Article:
Something that gets lost in the usual narrative about Stockholm is that it's a city of water, built on 14 islands, surrounded by thousands more. A river runs through it and right out to a seemingly endless archipelago. Cruising through the archipelago is an unexpected pleasure in a place where you expect to spend all your time cycling or on a world-leading public transport system.

The Stockholm archipelago is a huge area at the coast of Stockholm in Sweden. Photo / Getty Images
The Stockholm archipelago is a huge area at the coast of Stockholm in Sweden. Photo / Getty Images

On our second day in Stockholm we cruised out to the island village of Vaxholm. There, in the garden of a bed and breakfast owned and run by the couple who live there, was a glasshouse set for lunch. It was close to freezing outside, but the gas fire inside made it toasty. There was mulled wine, hot green soup with blue cheese, cinnamon buns and alcohol-free pilsner. The owner, Linda, who had been voted Sweden's home baker of the year, had also baked cardamom buns. They were warm and spicy and one of those surprises you get, where you have no expectations, no reference point, and then — bam! — you wonder why you haven't been eating them all your life, and you regret living somewhere you will no longer be able to.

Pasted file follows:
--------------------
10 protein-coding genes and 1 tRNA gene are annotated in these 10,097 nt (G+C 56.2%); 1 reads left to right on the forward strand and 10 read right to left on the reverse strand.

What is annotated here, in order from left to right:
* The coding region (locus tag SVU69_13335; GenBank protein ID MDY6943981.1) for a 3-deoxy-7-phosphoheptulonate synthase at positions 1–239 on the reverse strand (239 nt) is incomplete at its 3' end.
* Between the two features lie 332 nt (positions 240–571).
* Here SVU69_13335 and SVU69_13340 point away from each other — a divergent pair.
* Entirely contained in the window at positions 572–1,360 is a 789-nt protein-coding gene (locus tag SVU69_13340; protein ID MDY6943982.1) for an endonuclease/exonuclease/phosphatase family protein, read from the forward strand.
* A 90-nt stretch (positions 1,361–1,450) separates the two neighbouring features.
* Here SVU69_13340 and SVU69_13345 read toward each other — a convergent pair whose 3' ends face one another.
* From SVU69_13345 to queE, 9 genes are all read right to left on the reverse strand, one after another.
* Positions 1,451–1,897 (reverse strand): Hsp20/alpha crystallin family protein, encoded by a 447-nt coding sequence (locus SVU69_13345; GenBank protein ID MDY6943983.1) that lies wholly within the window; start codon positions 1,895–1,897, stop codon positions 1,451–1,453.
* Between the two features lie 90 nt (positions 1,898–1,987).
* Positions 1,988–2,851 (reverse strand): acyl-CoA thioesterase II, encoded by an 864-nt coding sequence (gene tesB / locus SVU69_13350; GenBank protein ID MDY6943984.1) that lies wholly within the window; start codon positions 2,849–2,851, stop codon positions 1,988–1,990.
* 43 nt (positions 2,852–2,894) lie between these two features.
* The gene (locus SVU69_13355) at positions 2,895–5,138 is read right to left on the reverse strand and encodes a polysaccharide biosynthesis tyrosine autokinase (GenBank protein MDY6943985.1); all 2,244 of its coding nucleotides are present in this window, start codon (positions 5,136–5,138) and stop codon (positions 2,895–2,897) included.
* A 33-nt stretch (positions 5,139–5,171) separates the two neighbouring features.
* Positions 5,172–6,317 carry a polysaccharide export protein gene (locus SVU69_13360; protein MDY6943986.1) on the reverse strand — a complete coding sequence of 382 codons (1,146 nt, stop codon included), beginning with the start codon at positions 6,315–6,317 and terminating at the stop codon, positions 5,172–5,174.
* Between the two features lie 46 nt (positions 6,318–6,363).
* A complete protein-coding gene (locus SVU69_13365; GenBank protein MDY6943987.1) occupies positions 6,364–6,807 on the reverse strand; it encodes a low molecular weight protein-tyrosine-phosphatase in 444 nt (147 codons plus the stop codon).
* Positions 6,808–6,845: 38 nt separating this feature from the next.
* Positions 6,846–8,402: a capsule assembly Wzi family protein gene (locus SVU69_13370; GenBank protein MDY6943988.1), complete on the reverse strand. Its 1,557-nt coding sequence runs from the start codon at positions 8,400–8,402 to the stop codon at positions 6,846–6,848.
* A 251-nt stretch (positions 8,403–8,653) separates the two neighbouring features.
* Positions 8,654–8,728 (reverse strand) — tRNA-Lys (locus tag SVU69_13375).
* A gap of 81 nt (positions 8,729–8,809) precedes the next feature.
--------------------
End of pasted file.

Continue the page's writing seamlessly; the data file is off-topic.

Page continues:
We returned to the city, full and content at about 2pm, in the soft lavender gloom of the Swedish afternoon.